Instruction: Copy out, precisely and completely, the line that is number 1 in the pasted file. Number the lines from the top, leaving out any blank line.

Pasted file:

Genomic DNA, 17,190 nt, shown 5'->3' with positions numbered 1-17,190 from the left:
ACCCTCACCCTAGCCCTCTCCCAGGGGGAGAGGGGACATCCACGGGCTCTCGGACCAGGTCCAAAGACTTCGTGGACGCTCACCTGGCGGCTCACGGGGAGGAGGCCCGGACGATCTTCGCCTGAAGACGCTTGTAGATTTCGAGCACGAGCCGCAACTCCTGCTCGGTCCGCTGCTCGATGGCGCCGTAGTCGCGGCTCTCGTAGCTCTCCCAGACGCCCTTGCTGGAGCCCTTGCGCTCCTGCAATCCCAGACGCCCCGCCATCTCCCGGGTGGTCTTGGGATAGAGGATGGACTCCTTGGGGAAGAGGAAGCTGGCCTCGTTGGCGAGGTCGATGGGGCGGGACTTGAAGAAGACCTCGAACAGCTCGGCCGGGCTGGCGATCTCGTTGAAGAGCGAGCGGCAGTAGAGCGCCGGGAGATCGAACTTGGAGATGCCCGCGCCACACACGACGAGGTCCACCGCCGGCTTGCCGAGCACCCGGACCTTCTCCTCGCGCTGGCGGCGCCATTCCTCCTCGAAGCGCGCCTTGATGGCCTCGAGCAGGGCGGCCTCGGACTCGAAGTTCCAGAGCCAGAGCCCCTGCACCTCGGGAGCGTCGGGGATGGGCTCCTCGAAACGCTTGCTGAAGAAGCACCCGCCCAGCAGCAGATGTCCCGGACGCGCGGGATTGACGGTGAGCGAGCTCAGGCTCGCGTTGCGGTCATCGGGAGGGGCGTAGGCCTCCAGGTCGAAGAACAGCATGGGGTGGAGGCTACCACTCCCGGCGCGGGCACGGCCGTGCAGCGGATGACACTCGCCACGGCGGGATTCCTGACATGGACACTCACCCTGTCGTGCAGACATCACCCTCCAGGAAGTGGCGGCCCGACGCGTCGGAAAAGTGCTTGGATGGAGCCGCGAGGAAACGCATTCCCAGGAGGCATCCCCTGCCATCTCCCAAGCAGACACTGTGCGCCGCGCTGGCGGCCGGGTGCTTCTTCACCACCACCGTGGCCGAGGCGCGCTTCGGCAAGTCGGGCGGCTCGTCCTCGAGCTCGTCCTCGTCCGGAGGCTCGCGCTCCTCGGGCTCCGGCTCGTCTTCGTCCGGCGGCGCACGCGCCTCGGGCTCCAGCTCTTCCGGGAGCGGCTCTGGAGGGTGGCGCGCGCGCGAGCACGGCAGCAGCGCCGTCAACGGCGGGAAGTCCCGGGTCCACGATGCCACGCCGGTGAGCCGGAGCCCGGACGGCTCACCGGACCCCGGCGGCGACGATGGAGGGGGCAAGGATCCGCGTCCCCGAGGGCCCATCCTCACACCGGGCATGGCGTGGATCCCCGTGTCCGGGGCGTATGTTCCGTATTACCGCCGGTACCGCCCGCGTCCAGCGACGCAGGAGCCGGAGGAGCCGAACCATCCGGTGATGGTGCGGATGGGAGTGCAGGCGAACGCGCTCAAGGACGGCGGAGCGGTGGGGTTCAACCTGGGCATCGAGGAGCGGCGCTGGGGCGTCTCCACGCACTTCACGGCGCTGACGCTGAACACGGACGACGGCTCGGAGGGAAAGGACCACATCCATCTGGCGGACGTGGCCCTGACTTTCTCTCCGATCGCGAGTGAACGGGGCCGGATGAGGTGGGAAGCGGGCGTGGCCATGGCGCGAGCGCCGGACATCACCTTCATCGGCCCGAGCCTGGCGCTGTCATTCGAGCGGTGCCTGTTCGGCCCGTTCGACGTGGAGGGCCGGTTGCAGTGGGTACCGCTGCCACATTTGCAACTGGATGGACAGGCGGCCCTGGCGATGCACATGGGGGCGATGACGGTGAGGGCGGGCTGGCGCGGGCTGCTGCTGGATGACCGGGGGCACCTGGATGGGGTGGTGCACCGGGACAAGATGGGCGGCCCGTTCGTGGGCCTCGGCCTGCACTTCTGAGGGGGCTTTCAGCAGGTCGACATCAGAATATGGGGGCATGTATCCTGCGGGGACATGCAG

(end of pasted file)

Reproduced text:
Genomic DNA, 17,190 nt, shown 5'->3' with positions numbered 1-17,190 from the left: